Friday, April 19, 2024

Unknown neurological disease: NB Health Minister provides update

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Alan Binder
Alan Binder
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I won’t speculate on the results of the current investigation, but I think we’re almost done.The minister said during a press briefing about an unknown neurological disease.

During this update, Dr. Natalie Banville and Dr. Susan Brin are joined by Dorothy Sheppard as Medical Director for Vitalité and Horizon Health Networks.

This is the first update to this file since early June, when the territorial government announced the creation of an oversight committee.

The existence of this neurodegenerative disease was recently called into question by an Ontario neurologist, Dr. Gerard Jansen, who performed autopsies on some of the people identified as part of a group of known cases.

A summary of the autopsy reports, released Oct. 7 by the Canadian Society of Neurologists, claims that these patients were misdiagnosed and had other diseases, such as Alzheimer’s disease, neurodegenerative disease, or cancer.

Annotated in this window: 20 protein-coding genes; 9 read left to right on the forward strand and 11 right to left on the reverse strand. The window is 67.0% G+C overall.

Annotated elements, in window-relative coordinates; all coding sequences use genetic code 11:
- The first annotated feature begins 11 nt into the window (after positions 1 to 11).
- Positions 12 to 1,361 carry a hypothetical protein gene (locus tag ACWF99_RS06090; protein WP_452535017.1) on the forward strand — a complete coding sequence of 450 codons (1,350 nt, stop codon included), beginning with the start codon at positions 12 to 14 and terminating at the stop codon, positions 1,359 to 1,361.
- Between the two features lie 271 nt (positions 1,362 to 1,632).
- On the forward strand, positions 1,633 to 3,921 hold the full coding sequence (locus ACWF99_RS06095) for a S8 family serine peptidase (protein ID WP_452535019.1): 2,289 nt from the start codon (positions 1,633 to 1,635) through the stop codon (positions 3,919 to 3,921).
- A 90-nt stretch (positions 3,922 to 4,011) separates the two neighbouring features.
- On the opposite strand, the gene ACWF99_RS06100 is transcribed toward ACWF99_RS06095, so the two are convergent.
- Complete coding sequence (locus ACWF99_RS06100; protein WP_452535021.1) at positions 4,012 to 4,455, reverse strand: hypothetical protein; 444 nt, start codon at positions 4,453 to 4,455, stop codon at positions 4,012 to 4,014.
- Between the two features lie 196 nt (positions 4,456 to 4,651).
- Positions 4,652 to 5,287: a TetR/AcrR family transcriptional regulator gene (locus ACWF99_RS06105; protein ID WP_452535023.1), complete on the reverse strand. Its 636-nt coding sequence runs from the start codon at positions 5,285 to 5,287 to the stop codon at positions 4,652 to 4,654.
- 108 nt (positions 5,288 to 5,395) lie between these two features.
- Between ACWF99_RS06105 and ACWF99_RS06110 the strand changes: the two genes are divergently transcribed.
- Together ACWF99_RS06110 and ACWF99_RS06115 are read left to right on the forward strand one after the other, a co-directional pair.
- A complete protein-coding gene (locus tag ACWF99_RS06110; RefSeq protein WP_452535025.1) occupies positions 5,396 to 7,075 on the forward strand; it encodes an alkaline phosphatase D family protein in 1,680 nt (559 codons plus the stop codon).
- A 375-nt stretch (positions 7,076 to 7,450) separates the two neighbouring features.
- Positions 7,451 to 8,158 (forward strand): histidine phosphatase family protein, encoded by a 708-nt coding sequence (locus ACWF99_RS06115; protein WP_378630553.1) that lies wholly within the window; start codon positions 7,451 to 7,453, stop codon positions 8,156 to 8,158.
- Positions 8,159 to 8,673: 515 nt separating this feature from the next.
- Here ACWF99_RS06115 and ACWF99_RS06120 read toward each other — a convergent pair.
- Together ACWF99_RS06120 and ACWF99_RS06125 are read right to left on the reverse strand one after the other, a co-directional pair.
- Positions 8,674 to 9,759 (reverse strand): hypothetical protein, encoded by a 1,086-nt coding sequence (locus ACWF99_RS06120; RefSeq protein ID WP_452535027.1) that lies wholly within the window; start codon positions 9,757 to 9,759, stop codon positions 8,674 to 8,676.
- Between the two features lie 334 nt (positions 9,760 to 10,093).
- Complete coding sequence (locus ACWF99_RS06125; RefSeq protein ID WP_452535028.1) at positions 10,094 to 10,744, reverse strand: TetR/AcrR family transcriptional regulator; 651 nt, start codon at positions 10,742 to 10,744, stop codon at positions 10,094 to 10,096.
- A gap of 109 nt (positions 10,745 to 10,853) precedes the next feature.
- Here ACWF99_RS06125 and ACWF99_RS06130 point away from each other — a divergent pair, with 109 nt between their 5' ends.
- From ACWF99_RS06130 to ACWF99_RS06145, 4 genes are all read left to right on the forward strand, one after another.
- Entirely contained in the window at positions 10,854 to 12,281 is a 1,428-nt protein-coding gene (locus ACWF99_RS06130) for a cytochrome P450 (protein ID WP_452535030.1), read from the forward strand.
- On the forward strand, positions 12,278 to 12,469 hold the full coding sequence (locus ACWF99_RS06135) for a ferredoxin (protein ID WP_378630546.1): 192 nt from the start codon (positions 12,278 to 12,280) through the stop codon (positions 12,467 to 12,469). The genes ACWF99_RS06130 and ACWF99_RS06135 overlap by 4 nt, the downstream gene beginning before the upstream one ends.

A mysterious evil in a note

Last March, following a Radio Canada report, New Brunswick Public Health notified residents that it was closely monitoring a group of patients who appeared to have an unknown disease.

Neurological disease of unknown origin affects about fifty people in the Acadian Peninsula and the Moncton region. Patients have similar symptoms: dementia, unexplained muscle wasting, visual hallucinations, and behavioral changes.

Nine people identified as possibly suffering from this unknown disease have died since 2019.

Two doctors’ opinions are required

The majority of cases of the unknown disease were reported by the same neurologist: Dr. Alier Marrero of Moncton.

But the county on Tuesday tightened the criteria that allows a patient to get a referral related to the syndrome. From now on, the identification of new cases must be approved by two specialist doctors.

See also  Honoring First Nations peoples for their contributions

As part of the investigation, we discovered loopholes in the reporting process. This allowed some situations to escalate, often without supervision.Health Minister Dorothy Sheppard said during the press conference.

With information from Nicholas Steinbach

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